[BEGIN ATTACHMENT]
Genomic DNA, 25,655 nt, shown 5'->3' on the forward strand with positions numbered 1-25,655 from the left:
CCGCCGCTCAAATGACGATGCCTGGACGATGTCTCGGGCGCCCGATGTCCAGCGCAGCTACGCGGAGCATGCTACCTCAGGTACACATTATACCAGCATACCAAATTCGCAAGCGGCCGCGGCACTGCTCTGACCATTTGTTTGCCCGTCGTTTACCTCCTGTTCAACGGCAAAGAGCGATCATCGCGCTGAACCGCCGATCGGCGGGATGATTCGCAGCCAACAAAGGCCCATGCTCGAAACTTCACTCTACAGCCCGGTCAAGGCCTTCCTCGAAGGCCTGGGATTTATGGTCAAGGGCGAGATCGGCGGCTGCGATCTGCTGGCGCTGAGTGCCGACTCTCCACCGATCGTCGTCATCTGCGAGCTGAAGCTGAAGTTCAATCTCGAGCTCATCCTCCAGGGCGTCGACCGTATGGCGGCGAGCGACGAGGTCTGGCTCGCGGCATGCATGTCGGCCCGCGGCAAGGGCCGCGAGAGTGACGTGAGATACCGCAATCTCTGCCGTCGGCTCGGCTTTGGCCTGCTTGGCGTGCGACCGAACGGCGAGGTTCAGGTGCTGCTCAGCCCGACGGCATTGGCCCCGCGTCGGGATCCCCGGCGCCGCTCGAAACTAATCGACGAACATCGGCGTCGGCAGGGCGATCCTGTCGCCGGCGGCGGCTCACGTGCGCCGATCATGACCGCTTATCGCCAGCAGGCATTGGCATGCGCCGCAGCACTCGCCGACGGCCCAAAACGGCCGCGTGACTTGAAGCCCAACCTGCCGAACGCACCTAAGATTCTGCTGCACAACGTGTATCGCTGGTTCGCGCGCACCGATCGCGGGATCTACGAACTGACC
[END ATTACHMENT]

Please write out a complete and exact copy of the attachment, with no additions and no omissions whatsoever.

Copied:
Genomic DNA, 25,655 nt, shown 5'->3' on the forward strand with positions numbered 1-25,655 from the left:
CCGCCGCTCAAATGACGATGCCTGGACGATGTCTCGGGCGCCCGATGTCCAGCGCAGCTACGCGGAGCATGCTACCTCAGGTACACATTATACCAGCATACCAAATTCGCAAGCGGCCGCGGCACTGCTCTGACCATTTGTTTGCCCGTCGTTTACCTCCTGTTCAACGGCAAAGAGCGATCATCGCGCTGAACCGCCGATCGGCGGGATGATTCGCAGCCAACAAAGGCCCATGCTCGAAACTTCACTCTACAGCCCGGTCAAGGCCTTCCTCGAAGGCCTGGGATTTATGGTCAAGGGCGAGATCGGCGGCTGCGATCTGCTGGCGCTGAGTGCCGACTCTCCACCGATCGTCGTCATCTGCGAGCTGAAGCTGAAGTTCAATCTCGAGCTCATCCTCCAGGGCGTCGACCGTATGGCGGCGAGCGACGAGGTCTGGCTCGCGGCATGCATGTCGGCCCGCGGCAAGGGCCGCGAGAGTGACGTGAGATACCGCAATCTCTGCCGTCGGCTCGGCTTTGGCCTGCTTGGCGTGCGACCGAACGGCGAGGTTCAGGTGCTGCTCAGCCCGACGGCATTGGCCCCGCGTCGGGATCCCCGGCGCCGCTCGAAACTAATCGACGAACATCGGCGTCGGCAGGGCGATCCTGTCGCCGGCGGCGGCTCACGTGCGCCGATCATGACCGCTTATCGCCAGCAGGCATTGGCATGCGCCGCAGCACTCGCCGACGGCCCAAAACGGCCGCGTGACTTGAAGCCCAACCTGCCGAACGCACCTAAGATTCTGCTGCACAACGTGTATCGCTGGTTCGCGCGCACCGATCGCGGGATCTACGAACTGACC